It is often desirable to intercept certain types of errors and handle them within a procedure or trigger, rather than pass the error back to the calling environment. This is done through the use of an exception handler.
You define an exception handler with the EXCEPTION part of a compound statement. See Using compound statements.
Whenever an error occurs in the compound statement, the exception handler executes. Unlike errors, warnings do not cause exception handling code to be executed. Exception handling code also executes if an error appears in a nested compound statement or in a procedure or trigger invoked anywhere within the compound statement.
An exception handler for the interrupt error SQL_INTERRUPT, SQLSTATE 57014 should only contain non-interruptible statements such as ROLLBACK and ROLLBACK TO SAVEPOINT. If the exception handler contains interruptible statements that are invoked when the connection is interrupted, the database server stops the exception handler at the first interruptible statement and returns the interrupt error.
The demonstration procedures used to illustrate exception handling are based on those used in Default error handling in procedures and triggers.
In this example, additional code handles the column not found error in the InnerProc procedure.
DROP PROCEDURE OuterProc; DROP PROCEDURE InnerProc; CREATE PROCEDURE OuterProc() BEGIN MESSAGE 'Hello from OuterProc.' TO CLIENT; CALL InnerProc(); MESSAGE 'SQLSTATE set to ', SQLSTATE,' in OuterProc.' TO CLIENT END; CREATE PROCEDURE InnerProc() BEGIN DECLARE column_not_found EXCEPTION FOR SQLSTATE '52003'; MESSAGE 'Hello from InnerProc.' TO CLIENT; SIGNAL column_not_found; MESSAGE 'Line following SIGNAL.' TO CLIENT; EXCEPTION WHEN column_not_found THEN MESSAGE 'Column not found handling.' TO CLIENT; WHEN OTHERS THEN RESIGNAL ; END; CALL OuterProc();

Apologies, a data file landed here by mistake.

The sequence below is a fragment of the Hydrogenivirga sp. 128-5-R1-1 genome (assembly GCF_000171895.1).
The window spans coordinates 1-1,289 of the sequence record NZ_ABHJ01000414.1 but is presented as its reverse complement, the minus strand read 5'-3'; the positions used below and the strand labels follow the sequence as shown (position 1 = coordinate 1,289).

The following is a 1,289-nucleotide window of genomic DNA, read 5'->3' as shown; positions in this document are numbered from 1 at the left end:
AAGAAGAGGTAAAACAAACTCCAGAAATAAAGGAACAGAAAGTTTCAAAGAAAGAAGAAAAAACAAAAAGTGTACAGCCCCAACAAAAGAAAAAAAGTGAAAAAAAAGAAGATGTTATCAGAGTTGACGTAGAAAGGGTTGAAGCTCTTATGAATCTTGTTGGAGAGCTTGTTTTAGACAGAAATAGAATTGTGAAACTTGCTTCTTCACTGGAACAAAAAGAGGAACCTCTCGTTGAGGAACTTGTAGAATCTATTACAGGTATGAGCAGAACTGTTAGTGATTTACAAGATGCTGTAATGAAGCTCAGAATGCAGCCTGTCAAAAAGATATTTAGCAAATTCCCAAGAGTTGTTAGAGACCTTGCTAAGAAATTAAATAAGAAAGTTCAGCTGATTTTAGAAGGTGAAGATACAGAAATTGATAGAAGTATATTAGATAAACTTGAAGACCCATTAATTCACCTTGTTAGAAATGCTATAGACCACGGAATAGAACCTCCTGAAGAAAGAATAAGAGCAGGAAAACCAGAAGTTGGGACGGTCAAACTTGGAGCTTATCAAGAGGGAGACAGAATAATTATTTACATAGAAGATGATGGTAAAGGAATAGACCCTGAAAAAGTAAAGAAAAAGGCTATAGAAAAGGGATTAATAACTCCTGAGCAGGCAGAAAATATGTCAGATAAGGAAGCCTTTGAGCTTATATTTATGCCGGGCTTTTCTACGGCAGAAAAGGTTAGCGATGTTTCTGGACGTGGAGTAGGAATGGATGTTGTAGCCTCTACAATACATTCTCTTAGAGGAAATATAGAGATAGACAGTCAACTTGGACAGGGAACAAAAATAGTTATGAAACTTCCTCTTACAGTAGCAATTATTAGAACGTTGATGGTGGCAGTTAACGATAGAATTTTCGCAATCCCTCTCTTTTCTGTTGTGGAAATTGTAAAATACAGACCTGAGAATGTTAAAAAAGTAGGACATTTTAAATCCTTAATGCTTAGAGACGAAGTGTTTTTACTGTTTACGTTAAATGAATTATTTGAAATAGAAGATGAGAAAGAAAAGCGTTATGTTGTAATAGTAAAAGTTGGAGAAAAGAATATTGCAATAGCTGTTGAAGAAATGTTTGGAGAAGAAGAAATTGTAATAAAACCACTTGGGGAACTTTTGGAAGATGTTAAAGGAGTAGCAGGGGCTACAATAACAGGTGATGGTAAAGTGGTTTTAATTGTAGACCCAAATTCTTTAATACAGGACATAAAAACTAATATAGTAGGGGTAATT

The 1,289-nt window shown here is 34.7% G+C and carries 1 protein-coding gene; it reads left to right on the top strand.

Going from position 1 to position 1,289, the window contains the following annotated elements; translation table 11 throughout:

The Interactive SQL Messages tab then displays the following:
Hello from OuterProc. Hello from InnerProc. Column not found handling. SQLSTATE set to 00000 in OuterProc.
The EXCEPTION clause declares the exception handler. The lines following EXCEPTION do not execute unless an error occurs. Each WHEN clause specifies an exception name (declared with a DECLARE statement) and the statement or statements to be executed in the event of that exception. The WHEN OTHERS THEN clause specifies the statement(s) to be executed when the exception that occurred does not appear in the preceding WHEN clauses.
In this example, the statement RESIGNAL passes the exception on to a higher-level exception handler. RESIGNAL is the default action if WHEN OTHERS THEN is not specified in an exception handler.
The EXCEPTION handler executes, rather than the lines following the SIGNAL statement in InnerProc.
As the error encountered was a column not found error, the MESSAGE statement included to handle the error executes, and SQLSTATE resets to zero (indicating no errors).
After the exception handling code executes, control passes back to OuterProc, which proceeds as if no error was encountered.
You should not use ON EXCEPTION RESUME together with explicit exception handling. The exception handling code is not executed if ON EXCEPTION RESUME is included.
If the error handling code for the column not found exception is simply a RESIGNAL statement, control passes back to the OuterProc procedure with SQLSTATE still set at the value 52003. This is just as if there were no error handling code in InnerProc. Since there is no error handling code in OuterProc, the procedure fails.
When an exception is handled inside a compound statement, the compound statement completes without an active exception and the changes before the exception are not reversed. This is true even for atomic compound statements. If an error occurs within an atomic compound statement and is explicitly handled, some, but not all, the statements in the atomic compound statement are executed.
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